BWW Review: The Annex Theatre's MY DEAR MISS CHANCELLOR Slays with Rapier Wit

BWW Review: The Annex Theatre's MY DEAR MISS CHANCELLOR Slays with Rapier Wit
Mike Dilson, Sophia Franzella and Tracy Leigh in
My Dear Miss Chancellor
Photo Credit: Joe Iano

When I heard that The Annex Theatre was putting on a play about a 19th century club of fencing lesbians, I figured I was in for a night of camp and euphemisms. Although that direction would have surely been entertaining, Elizabeth Hershly's world premiere of My Dear Miss Chancellor by Caitlin Gilman was coreographed with elegance, charm, and a rapier wit.

A young, tightly wound Janet Chancellor (Sophia Franzella) comes to London giddily anticipating a season of keeping up appearances and dancing amongst her superiors in high society. Upon meeting a brazen yet mysterious Hazel McGovern (Tracy Leigh), she becomes introduced to an underground club of women who duel, drink and enjoy Sapphic merriment. Naturally, Chancellor must choose between her "sweetheart" and her place in society; however, My Dear Miss Chancellor brings sauce and sass to a tired old tale of forbidden love, with some delightful (s)word play thrown in.

I love when a play lifts the kimono (forgive the term) of society to reveal the more sordid, underground characteristics that history skimmed over. In this play's depiction of uppity, 1840s London, homosexuality is feared and women are demure (which, I imagine, holds historical weight). However, the oppression the women fight against is not really of the patriarchy but of the jealousy amongst each other. The male characters in this play are feeble, benign, and seemed only to be pawns driving home external societal pressures.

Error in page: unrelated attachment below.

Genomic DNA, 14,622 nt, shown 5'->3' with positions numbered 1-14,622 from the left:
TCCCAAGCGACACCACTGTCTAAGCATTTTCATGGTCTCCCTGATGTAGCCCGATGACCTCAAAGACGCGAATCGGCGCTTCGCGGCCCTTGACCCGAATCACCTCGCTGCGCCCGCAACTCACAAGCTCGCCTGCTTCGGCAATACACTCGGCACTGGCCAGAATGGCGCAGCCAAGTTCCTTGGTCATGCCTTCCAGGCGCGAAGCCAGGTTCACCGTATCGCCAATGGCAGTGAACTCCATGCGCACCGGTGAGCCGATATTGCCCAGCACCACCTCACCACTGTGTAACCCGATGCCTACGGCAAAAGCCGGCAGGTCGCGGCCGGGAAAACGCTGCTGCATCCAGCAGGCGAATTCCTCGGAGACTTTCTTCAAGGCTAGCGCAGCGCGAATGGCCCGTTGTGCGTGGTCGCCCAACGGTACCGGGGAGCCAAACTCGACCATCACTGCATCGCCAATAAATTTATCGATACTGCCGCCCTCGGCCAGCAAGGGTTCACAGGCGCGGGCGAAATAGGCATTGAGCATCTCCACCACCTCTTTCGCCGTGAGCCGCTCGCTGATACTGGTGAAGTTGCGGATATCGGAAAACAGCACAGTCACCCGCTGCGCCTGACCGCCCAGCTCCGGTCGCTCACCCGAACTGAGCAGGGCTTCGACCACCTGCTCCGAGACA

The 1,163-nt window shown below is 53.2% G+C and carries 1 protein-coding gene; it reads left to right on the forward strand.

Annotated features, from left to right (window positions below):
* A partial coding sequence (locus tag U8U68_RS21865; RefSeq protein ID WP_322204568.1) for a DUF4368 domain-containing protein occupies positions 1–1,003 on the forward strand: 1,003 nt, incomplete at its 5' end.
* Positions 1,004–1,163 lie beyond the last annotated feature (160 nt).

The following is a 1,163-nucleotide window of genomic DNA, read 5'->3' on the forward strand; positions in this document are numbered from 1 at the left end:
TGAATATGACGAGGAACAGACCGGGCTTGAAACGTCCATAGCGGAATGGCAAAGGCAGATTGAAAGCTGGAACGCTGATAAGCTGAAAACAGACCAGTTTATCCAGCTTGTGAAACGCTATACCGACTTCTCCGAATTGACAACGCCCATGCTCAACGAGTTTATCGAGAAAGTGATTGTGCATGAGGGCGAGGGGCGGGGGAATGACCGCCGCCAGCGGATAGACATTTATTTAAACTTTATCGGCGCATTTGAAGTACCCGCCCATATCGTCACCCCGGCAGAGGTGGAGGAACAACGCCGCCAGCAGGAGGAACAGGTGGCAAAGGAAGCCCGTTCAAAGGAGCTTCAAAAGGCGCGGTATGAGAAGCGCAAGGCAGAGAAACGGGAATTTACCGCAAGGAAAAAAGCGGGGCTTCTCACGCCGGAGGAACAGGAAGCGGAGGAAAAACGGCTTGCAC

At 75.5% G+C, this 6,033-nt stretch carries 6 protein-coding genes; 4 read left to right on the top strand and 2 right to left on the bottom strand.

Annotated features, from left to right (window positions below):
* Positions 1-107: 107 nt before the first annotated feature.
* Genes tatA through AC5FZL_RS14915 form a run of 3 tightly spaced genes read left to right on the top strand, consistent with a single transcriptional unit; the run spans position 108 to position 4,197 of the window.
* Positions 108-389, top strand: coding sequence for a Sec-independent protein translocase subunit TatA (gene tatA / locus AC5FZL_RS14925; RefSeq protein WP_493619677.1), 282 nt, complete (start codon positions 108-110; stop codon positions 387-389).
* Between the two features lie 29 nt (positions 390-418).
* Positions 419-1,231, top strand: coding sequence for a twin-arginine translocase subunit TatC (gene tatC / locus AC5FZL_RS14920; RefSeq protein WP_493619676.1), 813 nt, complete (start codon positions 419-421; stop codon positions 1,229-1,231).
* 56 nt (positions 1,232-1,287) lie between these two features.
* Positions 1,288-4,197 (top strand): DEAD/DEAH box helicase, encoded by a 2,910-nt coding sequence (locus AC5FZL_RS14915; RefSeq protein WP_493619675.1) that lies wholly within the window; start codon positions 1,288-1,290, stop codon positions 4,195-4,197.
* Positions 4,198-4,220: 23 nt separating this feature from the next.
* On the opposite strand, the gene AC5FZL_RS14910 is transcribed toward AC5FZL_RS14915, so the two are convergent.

One thing that did bother me was the drastic age difference between Miss McGovern and Miss Chancellor. While Miss McGovern was scripted to be nine years Miss Chancellor's senior (McGovern 28, Chancellor 17), the actress playing McGovern seemed much older, which created odd chemistry between the two lovers. While Mr. Wendell addresses the discomfort he feels courting such a young girl-he being a greying father already-McGovern's age is never addressed, which I feel may have been the result of imperfect casting. Don't get me wrong-Leigh's portrayal of McGovern was bold and affective, but her florid relationship with McGovern seemed perhaps more taboo than the story called for with the addition of the age difference.

I was very impressed with the fencing choreography, but, as a small criticism, I did find that it could have been tightened up, particularly in Act II.

My Dear Miss Chancellor transported me to a fun, raunchy underbelly of high society, which I loved. Franzella delighted as the innocent, spritely Janet Chancellor. Leigh's portrayal of Hazel McGovern, though at times anachronistic (i.e. pixie haricut beneath her wig, conspicuous tattoos) was bold and touching. Both antagonists exuded unique, hysterical energy to the play: I could not keep my eyes off Jasmine Joshua's intense portrayal of McGovern's vengeful ex-lover Constance Shepard or coquettish confidant Charlotte Browning played by Alysha Curry. One final standout performance was incidentally that of the butler (Mattew Middleton), whose physical comedy proved that there are, in fact, no small roles. Although I found the long transitions between scenes superfluous, given the similar scenery from moment to moment, the subtle implementation of physical comedy and character relationship between the maid Mary Ann (Hannah Schnabel) and the butler made the transitions, ultimately, a delight.

At times the dialogue felt a bit redundant and the kissing-only love scenes were rather boring, but all-in-all I found the show to be a very entertaining evening of fringe theatre.

I give The Annex Theatre's My Dear Miss Chancellor 3.5/5 stars.

My Dear Miss Chancellor performs at The Annex Theatre through November 14th, 2015. For more information or tickets, visit them online at www.annextheatre.org.

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From This Author Amelia Reynolds

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